Nitrate reducing PAH-degrading bacterial populations were enumerated using the most-probable number (MPN) assay in 10-fold serial dilutions. The medium was prepared and dispensed as described above. Naphthalene, 2-methylnaphthalene, naphtoic acid and anthracene were added to the tubes from stock diethyl ether solutions to reach a final concentration of 0.025, 0.028, 0.035, and 0.035‰, respectively, and the solvent was evaporated before dispensing the medium. Acetate was used as a positive control to a final concentration of 5 mM, and controls with no added carbon source were included. The minimal medium containing 5 mM sodium nitrate as the electron acceptor was purged with sterile nitrogen gas and 9 ml were poured into oxygen-free tubes. Growth of NRB was measured as the nitrite produced from nitrate respiration as described above. For each sample, triplicate tubes were inoculated with 1 ml of the corresponding dilution in 10-fold serial dilutions. The tubes were incubated at 28°C in the dark and growth was checked during 6 months. The data are the result of three replicate per sample within the 95% confidence interval.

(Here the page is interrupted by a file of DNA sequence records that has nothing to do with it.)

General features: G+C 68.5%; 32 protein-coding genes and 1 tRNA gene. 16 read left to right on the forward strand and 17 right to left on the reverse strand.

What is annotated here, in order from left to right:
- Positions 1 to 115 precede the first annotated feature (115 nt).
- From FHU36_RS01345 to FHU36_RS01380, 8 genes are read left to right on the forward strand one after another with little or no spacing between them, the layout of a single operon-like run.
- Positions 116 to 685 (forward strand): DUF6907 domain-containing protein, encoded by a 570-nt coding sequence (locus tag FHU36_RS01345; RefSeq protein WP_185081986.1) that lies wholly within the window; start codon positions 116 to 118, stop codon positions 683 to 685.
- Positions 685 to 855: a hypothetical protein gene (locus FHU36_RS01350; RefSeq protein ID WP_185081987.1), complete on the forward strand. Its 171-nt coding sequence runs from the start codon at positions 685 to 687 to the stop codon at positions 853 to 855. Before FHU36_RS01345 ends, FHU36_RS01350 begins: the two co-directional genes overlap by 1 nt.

All determinations were carried out in duplicate just before starting the enrichments. Soil moisture was determined as follows: Samples (5 g) were dried to constant mass in an oven at 105°C. The difference in mass before and after the drying process was used to determine the dry matter and the water content. The loss-on-ignition method was used to determine the organic matter content (Schumacher, 2002). The concentration of soil-available nitrate and sulfate was measured by ion chromatography (IC) using a Metrohm-761 Compact Ion Chromatograph with a Metrosep A Supp 4–250 column with chemical suppression (50 mM H2SO4). The eluent was an aqueous sodium carbonate/bicarbonate solution prepared by mixing NaHCO3 and NaCO3 to a final concentration of 1.7 and 1.8 mM, respectively. Samples (1 g) were extracted with 5 ml of deionized water by mechanical agitation for 16 h and then analyzed by IC. The detection limit for ions was 0.5 ppm. The detection limit for nitrate determination with this method was 0.5 ppm, and the associated error was 5%. For aliphatic and aromatic hydrocarbon compounds determination we used duplicate 5 g aliquots of soil/sediment samples. Prior to the extraction 100 ppb of the Mix 37 (manufactured by Dr. Ehrenstorfer) and 15 ppm of the 5-alpha-cholestane (Aldrich) were added to each sample as internal standards. A volume of 10 ml of a hexane/acetone mixture (2:1) was added to the samples, and the mixture was shacked and sonicated twice during 5 min. Next 20 ml of saturated NaCl were added to the suspensions. The supernatants were collected and passed through a BOND ELUT TPH 500 mg Na2SO4 column (Varian) previously conditioned with 3 ml of hexane to separate the aliphatic and the aromatic fractions. The aliphatic fraction was first collected and the BOND ELUTE TPH columns were dried completely. The aromatic fraction was next eluted with 6.5 ml of dichloromethane. The extracts were concentrated by evaporation under a gentle nitrogen flow and the hydrocarbons were determined at the Scientific Instrumentation Service of the EEZ (CSIC), Granada, Spain, in a Varian 450-GC GC gas chromatographer system coupled to a Varian 240-MS ion-trap mass spectrometer with MS Workstation software, equipped with the TG-5SilMS column (30 m × 0.25 mm × 0.25 μm) and a CTCGCpal autosampler. Data were acquired and processed using Varian MS Workstation 6.9.1. Helium was used as carrier gas at a flow rate of 1 ml/min. The injected volume was 1 μl (splitless mode). The oven temperature started at 50°C and was raised at 15°C/min up to 150°C. A new ramp of 6°C/min was started up to 300°C, when the temperature was held for 10 min. Injector and detector temperatures were set at 300 and 290°C respectively. Compound identification was performed using the NIST08 library included in the MS Workstation software 6.9.1 and the information provided by the standards injected under the same conditions. The standards used in the chromatography were the alkane mixture DRH-008S-R2 y DRH-001S, the PAH mixture Mix 37 y Mix 9 (manufactured by Dr. Ehrenstorfer), 1-Chlorooctadecane and 5-alpha-cholestane, and the pure compounds naphthalene, 1-methylnaphthalene, 2MN, 1-4-5-trimethylnaphthalene, 1-4-6-7-tetramethylnaphthalene, dibenzothiophene, phenanthrene, and anthracene. The average PAH extraction efficiency obtained with our extraction method was 64(± 18)%.